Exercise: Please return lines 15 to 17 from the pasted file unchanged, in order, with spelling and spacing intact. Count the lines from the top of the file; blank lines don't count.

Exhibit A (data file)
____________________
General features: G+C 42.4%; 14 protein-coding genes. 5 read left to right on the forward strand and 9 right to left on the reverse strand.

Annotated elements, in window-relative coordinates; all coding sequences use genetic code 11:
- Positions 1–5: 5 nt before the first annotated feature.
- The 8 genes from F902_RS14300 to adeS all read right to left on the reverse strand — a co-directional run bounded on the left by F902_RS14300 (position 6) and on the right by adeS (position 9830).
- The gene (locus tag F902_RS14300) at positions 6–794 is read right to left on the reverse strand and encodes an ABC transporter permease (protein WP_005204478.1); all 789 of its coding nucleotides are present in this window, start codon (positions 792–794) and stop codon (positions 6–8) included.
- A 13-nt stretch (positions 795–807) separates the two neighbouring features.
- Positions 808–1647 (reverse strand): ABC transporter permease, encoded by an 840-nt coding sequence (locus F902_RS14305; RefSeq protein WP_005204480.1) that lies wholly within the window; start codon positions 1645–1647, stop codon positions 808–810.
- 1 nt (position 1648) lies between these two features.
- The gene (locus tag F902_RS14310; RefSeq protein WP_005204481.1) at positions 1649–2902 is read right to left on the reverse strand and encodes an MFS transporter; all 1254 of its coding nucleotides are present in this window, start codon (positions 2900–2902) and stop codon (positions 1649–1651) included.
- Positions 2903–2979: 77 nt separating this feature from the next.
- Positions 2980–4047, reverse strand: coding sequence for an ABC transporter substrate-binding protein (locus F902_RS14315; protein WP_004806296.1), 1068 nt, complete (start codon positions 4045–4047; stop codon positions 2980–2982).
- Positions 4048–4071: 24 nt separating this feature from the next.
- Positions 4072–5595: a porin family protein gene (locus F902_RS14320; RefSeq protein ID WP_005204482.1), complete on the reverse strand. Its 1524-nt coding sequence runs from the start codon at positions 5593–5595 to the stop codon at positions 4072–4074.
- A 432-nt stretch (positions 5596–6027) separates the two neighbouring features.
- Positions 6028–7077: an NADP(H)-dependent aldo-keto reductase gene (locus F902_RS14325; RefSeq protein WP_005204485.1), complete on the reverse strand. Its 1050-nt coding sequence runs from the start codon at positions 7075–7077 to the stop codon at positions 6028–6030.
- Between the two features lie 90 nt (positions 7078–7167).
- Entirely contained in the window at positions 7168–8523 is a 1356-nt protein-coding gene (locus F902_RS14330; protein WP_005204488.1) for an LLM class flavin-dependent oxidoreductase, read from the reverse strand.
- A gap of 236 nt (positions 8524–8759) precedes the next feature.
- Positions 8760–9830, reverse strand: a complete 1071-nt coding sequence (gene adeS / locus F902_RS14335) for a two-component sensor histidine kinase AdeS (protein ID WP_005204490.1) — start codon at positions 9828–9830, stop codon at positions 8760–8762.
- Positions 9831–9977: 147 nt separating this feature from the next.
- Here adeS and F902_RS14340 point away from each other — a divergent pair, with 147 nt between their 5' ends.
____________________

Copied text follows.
- Positions 6028–7077: an NADP(H)-dependent aldo-keto reductase gene (locus F902_RS14325; RefSeq protein WP_005204485.1), complete on the reverse strand. Its 1050-nt coding sequence runs from the start codon at positions 7075–7077 to the stop codon at positions 6028–6030.
- Between the two features lie 90 nt (positions 7078–7167).
- Entirely contained in the window at positions 7168–8523 is a 1356-nt protein-coding gene (locus F902_RS14330; protein WP_005204488.1) for an LLM class flavin-dependent oxidoreductase, read from the reverse strand.